Authority and Leadership Patterns in Public Sector Knowledge Networks

Ophelia Eglene, Sharon S. Dawes, and Carrie A. Schneider
March 1, 2007


© 2007 Sage Publications 10.1177/0275074006290799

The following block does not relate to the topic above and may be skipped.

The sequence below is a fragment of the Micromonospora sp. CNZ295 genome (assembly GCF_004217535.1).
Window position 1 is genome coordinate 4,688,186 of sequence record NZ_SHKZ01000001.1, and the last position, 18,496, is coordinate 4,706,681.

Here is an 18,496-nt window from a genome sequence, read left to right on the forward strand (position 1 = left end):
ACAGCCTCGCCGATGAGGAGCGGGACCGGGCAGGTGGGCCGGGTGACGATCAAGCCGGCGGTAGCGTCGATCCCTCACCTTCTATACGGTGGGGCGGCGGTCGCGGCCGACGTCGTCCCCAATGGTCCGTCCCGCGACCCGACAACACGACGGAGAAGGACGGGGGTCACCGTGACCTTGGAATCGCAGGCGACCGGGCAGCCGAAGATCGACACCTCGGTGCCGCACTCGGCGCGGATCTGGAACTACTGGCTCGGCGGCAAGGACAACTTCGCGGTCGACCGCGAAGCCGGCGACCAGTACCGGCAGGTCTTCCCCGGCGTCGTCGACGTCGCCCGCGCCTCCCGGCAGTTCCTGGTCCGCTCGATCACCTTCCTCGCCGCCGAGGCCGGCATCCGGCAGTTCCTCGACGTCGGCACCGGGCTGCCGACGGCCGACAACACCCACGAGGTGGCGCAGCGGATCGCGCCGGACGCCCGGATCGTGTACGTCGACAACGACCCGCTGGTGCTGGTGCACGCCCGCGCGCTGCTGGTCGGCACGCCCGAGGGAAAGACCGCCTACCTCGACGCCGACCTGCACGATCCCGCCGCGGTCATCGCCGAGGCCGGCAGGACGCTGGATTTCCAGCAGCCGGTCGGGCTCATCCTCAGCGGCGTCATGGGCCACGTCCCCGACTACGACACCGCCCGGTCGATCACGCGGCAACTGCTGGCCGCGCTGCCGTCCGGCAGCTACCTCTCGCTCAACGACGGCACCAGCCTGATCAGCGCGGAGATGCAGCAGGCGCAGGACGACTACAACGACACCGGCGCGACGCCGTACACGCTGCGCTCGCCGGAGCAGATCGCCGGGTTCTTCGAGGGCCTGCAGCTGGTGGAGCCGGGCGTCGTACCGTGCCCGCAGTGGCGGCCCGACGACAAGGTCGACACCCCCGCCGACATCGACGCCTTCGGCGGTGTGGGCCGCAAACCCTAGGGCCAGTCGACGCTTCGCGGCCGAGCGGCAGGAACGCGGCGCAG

Knowledge and information-sharing networks are emerging in an increasing number of government programs and policy arenas. This article reports the results of an exploratory investigation into ways in which leadership and formal authority shaped the course of four knowledge network initiatives. The study treats authority as both formal and perceived. Leadership is assessed in terms of style, focus, and communication strategies. Analysis of the various authority and leadership patterns found in the case studies generated a set of hypotheses with regard to their influence on success of knowledge networks. Finding s reveal that formal authority, perceived authority, and a variety of leadership behaviors appear to have important influence on the development and performance of public sector knowledge networks. These factors affect the ability of such networks to achieve their substantive goals and the degree to which these efforts provide satisfying and useful networking relationships among the participants.

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